Redesigning a website requires investment. As a consultant, we invest our time digging deep to get to know our clients, their history, their business model, and generally what drives them. As a business, you invest your time and human resources to work with us, and you invest your hard earned revenues in our partnership.
But it’s also important to consider investment in other items that often go with a new website: investments such as branding, photography, and video.
When we create a new website, we are looking to frame a story. Your business has a story, and our goal is to find it and help you tell it with beautiful design. And photography is a key part of telling great stories.
Tell stories with photography and illustration
For example, when Range worked with Disney Publishing Worldwide, their beautiful graphics and illustrations for their books help tell their story. Children of all ages get lost in the wonderful world of Disney through their stories, and the Disney Books website helps give a glimpse into that world through the illustrated book covers and other graphics displayed on the website.
Or, when Range Creative Director Sara Cannon worked on the Jones Valley Teaching Farm website, she was able to work with Kelly Housholder and Cary Norton, a brilliant photographer, to capture stories from Jones Valley that help tell their story as an educator for students about healthy eating and sustainable community development.
Photography also has another big advantage in a website: it converts well. By saying it “converts”, I mean that photography helps convince website visitors to do what you ask them to do. You may ask them to click a button, or buy something, or fill out a form. Good photography, especially of people, helps convince visitors to take such actions.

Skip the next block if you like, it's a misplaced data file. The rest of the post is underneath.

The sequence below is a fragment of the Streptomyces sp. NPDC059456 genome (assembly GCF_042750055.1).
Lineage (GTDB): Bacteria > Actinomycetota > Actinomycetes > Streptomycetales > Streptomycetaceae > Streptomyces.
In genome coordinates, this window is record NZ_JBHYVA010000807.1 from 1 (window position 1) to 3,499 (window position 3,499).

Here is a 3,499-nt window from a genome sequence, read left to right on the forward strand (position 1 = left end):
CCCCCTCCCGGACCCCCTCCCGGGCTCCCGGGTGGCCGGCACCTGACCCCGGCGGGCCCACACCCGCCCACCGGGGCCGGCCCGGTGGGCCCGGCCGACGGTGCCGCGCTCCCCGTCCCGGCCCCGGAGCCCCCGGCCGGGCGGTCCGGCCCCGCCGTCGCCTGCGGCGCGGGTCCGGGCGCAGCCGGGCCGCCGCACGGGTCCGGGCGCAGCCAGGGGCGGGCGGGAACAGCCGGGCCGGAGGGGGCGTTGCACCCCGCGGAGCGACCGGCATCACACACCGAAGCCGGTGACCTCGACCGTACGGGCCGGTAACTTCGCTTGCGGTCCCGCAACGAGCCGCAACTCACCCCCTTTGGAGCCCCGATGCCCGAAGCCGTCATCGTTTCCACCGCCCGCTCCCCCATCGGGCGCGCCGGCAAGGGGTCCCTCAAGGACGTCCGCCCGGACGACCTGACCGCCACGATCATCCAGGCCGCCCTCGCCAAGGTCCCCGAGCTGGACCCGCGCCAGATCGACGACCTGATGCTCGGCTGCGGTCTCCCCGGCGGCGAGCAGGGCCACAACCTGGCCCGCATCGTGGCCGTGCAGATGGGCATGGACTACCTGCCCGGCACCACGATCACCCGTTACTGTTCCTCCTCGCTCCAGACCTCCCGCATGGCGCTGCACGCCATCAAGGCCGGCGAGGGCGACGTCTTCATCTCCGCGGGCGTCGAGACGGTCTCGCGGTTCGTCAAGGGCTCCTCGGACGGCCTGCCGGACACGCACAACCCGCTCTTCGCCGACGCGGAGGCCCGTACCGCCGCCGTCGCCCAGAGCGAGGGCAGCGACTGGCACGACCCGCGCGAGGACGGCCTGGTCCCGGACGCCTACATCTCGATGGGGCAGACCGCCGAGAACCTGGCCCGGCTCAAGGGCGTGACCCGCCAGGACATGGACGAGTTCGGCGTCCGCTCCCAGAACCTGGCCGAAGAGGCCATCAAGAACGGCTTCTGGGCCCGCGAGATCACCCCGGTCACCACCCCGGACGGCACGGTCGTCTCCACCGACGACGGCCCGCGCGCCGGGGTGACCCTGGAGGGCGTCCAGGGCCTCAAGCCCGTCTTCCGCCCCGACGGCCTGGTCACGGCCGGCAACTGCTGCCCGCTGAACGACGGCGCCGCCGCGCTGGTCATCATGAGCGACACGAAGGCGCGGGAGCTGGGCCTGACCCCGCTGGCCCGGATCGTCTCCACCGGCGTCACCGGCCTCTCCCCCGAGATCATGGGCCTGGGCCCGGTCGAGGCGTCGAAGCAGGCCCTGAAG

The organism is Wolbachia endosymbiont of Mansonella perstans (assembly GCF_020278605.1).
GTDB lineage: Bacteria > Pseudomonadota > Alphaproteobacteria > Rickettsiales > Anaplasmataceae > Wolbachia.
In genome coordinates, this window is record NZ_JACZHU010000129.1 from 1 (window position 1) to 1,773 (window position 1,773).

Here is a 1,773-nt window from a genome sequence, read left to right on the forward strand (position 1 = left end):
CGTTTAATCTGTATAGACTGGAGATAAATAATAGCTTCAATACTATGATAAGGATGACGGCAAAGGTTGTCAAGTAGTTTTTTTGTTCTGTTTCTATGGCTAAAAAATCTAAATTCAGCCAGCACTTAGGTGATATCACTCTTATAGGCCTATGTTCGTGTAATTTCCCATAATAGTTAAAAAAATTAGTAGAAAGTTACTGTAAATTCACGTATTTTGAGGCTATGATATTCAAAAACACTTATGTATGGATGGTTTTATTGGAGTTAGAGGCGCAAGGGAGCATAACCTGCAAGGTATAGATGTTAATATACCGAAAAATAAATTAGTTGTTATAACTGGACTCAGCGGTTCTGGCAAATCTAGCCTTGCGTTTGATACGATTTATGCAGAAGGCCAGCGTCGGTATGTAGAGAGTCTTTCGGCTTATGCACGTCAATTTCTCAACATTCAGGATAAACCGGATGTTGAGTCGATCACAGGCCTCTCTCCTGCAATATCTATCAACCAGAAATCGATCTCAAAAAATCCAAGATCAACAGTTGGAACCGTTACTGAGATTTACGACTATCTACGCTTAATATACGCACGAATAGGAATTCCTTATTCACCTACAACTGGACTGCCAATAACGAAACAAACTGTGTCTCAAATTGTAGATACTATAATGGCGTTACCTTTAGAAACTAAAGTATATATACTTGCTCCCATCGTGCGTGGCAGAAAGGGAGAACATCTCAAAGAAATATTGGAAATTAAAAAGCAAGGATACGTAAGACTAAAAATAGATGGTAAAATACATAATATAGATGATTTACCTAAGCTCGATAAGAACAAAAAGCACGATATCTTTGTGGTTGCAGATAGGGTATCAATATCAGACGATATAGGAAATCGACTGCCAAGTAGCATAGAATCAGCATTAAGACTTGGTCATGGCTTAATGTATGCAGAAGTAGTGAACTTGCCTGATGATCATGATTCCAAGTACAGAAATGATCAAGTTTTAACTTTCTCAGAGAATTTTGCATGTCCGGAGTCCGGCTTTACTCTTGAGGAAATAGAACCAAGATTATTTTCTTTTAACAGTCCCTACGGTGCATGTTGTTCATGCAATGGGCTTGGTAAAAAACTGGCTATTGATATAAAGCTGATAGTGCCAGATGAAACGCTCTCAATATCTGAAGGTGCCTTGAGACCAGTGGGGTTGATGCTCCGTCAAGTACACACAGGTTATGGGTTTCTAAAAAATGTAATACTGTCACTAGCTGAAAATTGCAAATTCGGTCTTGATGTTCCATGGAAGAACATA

37Signals did a fascinating case study to test this. They saw over a 100% increase in signups for one of their products by using photography in their sales pitch — specifically photography of people.
Barack Obama’s digital team was also famous for A/B testing various designs for improving conversions. And they had excellent success. As Kyle Rush notes in one of his case studies, they increased conversions by 49% between two versions of their donation page.
And Rush cites photography as a huge factor in the testing’s success. But not just photograhy, but specific kinds of photography. In a separate article he highlights how the context of imagery can play a huge role.
Photography was a huge part of the Obama brand. We had several photographers that took lots of amazing photos of the President, the First Lady and everyone else. We took advantage of this by testing a ton of images. We tested photos just about everywhere from donate pages to sign up forms and about everywhere else you can imagine. As with layout and usability we learned a lot about how users react to different kinds of imagery. We found that there are many variables in photos that can affect conversions, but possibly the biggest impact had to do with the context in which the photo was used.
Photography isn’t an afterthought
I hope that these examples help highlight how photography and imagery should not be an afterthought in our web projects. Photography is an important part of your overall investment in your brand. And it helps us, as web designers, better serve you when you have great photos.
So, in your next web project, remember the importance of photography for the overall project success. Of course, in case you are scared about how to go about this, we know a lot of excellent photographers who can help you get great photos so we can better help you tell your story.